Perhaps the calculations of Kremlin even include a possible signing of an agreement with the West, establishing “red lines”, that cannot be passed by the other party, with the risk of a conflict. These kinds of “red lines” have been repeatedly discussed during the Ukrainian crisis, and they were invoked by both Russia and the Western World in general and by NATO in particular. They either mentioned that Ukraine joining NATO was “a red line”, as declared by Russian officials and experts, which made some of the Western experts of the realist theory school to launch the solution of “Finlandization” of the ex-Soviet space, except for the Baltic states. Or, as it may be seen in numerous statements by Western states or NATO leaders, “a red line” is represented for the West by the Eastern frontier of Eastern European EU members. Even American President Obama, by his famous statement granting the security of these states, and mentioning them one by one, hints to such a red line, considered as sacred by the West.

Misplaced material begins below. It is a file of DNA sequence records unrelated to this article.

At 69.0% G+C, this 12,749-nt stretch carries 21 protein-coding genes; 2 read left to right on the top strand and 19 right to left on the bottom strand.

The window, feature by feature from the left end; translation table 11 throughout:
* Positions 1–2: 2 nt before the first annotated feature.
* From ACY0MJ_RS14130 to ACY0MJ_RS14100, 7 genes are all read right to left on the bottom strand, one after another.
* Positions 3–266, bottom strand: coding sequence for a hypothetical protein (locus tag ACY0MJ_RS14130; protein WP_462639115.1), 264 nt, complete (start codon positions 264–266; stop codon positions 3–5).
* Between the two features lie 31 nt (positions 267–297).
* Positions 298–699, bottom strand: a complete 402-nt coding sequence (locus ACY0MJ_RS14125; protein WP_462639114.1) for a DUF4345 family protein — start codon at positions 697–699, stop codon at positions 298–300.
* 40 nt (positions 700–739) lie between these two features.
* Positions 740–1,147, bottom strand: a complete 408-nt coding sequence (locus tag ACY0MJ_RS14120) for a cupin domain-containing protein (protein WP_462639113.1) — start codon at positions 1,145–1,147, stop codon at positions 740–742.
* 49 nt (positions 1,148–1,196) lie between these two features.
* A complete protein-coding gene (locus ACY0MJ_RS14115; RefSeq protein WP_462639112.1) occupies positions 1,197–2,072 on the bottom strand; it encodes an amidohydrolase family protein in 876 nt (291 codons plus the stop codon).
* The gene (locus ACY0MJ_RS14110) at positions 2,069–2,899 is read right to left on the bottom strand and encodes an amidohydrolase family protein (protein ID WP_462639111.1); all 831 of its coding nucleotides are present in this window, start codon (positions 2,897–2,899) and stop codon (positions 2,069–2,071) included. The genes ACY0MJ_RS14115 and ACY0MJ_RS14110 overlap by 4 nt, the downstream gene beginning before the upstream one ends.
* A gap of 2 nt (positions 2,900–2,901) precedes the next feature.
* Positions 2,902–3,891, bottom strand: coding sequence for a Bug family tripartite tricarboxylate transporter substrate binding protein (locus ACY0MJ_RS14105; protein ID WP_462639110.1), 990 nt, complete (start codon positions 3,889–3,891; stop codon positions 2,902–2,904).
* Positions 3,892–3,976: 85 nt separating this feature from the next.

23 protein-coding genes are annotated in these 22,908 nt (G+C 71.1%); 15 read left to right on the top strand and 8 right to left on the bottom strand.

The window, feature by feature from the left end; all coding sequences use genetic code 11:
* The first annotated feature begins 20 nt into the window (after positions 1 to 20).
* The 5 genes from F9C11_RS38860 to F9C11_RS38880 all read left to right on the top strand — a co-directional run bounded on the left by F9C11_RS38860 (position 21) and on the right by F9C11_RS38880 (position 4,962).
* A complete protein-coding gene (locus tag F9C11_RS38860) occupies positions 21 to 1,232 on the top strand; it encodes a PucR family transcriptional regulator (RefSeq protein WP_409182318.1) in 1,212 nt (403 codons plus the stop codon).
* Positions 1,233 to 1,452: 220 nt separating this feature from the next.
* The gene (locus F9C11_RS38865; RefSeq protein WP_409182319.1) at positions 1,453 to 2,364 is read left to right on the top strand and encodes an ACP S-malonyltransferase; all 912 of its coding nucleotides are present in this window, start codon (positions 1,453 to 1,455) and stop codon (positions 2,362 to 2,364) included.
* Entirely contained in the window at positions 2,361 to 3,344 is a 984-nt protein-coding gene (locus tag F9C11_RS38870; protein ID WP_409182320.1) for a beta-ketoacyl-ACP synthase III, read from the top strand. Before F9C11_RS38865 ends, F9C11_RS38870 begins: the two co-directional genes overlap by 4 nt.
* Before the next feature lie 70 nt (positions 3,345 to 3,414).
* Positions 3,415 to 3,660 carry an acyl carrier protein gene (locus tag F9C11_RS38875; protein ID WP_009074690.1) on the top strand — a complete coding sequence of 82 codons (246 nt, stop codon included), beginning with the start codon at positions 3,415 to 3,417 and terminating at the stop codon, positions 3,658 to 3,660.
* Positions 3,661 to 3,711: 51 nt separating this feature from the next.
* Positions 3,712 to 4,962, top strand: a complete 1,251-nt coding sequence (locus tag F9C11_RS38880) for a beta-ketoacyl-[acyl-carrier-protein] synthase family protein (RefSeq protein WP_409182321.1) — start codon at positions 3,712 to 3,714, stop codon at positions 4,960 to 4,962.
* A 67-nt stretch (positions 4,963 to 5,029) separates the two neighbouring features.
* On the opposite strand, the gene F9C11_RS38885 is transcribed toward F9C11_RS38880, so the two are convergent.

Does this stipulation of “red lines” represent a new technology of separation into spheres of influence? Declarations made by Western leaders, repeated after the Russian – Georgian war of August 2008, are pretty obvious in this matter. Any definition of spheres of influence is harshly rejected and each nation and state have the legitimate right to decide their future. In June 2014, President Obama obviously explained, directly referring to Ukraine and and the rest of Europe: “The days of empire and spheres of influence (emphasis added) are over… Bigger nations must not be allowed to bully the small”. Recent researches upon this concept insist that it was used pejoratively, yet, it persisted in the practice of international relations. A book published last year in Great Britain, at the prestigious Ashgate Publishing House (Susanna Hast, Spheres of Influence in International Relations History, Theory and Politics) is revealing in this matter. In the foreword to the book, the author explains the three reasons that determined her to study this concept: its persistence in political language, its highly complex history, and the third reason deserves to be quoted in its entirety: “sphere of influence has meanings beyond its pejorative senses; I will present these in order to sever the seemingly unavoidable link between (the pejorative pall of) sphere of influence and Russia. The aim is not to relieve Russia of its responsibility in its foreign policies, but to reflect on the value of using the notion”. The author shows that grand powers have adopted responsibilities of managing the fluidity of the system, including promotion of stability by tacit agreements at regional level, but these are usuallt achieved with the price of violating legal rights of smaller states and nations. Such agreements represent an undoubted historical reality. Reputed American analysts do not hesitate in discussing the responsibility of Germany in the stability of the European continent and its surroundings, and this fact is never accompanied by the pejorative meaning that comes with the use of the concept of sphere of influence.